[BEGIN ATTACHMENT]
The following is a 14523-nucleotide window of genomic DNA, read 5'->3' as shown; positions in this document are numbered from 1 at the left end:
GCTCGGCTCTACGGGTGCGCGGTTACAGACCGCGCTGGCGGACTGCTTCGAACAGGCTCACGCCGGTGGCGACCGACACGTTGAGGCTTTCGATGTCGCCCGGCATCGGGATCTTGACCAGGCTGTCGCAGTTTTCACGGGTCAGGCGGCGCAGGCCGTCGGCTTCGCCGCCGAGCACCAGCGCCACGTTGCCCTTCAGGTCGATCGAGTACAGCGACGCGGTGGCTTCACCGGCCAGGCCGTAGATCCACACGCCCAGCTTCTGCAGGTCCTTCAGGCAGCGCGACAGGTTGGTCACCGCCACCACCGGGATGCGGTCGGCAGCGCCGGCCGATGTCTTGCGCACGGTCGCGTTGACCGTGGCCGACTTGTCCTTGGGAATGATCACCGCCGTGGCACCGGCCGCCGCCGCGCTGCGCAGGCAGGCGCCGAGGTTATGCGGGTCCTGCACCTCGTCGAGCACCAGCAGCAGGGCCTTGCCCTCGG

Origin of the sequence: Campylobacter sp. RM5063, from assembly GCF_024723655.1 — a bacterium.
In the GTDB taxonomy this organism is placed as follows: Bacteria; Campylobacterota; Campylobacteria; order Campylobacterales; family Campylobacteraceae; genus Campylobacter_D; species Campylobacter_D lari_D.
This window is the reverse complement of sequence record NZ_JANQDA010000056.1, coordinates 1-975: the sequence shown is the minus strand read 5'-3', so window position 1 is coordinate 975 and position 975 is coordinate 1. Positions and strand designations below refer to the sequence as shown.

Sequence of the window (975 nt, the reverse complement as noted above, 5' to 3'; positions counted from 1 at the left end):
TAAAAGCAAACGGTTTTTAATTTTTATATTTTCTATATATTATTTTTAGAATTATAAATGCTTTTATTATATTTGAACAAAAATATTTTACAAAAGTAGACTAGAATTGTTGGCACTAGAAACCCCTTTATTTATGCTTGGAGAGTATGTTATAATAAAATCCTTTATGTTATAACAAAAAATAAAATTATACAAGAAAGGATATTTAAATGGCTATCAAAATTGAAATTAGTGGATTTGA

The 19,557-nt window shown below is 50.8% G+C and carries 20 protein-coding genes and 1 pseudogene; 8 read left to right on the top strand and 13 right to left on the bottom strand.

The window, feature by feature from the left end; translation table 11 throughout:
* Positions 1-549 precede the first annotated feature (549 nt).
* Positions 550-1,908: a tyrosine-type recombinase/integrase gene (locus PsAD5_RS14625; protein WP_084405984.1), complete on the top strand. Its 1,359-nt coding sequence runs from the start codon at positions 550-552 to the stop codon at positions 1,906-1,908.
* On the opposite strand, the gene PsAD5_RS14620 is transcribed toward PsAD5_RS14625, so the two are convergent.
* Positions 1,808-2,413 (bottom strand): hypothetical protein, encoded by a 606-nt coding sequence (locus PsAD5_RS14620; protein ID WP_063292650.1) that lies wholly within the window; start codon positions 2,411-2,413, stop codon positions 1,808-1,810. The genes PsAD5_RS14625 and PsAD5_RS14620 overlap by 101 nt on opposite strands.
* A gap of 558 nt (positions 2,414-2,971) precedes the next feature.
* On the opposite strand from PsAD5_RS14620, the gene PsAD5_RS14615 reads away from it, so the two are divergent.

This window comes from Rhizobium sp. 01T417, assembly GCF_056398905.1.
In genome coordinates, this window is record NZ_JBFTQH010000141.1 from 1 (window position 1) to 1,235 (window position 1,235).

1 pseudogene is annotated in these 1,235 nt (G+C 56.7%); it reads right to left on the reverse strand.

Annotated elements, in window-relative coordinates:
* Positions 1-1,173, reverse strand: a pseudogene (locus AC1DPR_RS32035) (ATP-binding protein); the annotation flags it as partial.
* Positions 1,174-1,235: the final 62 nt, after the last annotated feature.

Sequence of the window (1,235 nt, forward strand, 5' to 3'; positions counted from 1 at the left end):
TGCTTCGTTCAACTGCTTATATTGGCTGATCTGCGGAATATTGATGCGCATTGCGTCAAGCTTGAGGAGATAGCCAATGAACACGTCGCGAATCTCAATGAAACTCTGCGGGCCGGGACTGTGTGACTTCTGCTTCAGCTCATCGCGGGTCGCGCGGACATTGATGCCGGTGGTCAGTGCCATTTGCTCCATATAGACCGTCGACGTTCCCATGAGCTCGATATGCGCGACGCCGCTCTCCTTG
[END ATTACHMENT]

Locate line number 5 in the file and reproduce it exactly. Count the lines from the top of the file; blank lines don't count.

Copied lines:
This window is the reverse complement of sequence record NZ_JANQDA010000056.1, coordinates 1-975: the sequence shown is the minus strand read 5'-3', so window position 1 is coordinate 975 and position 975 is coordinate 1. Positions and strand designations below refer to the sequence as shown.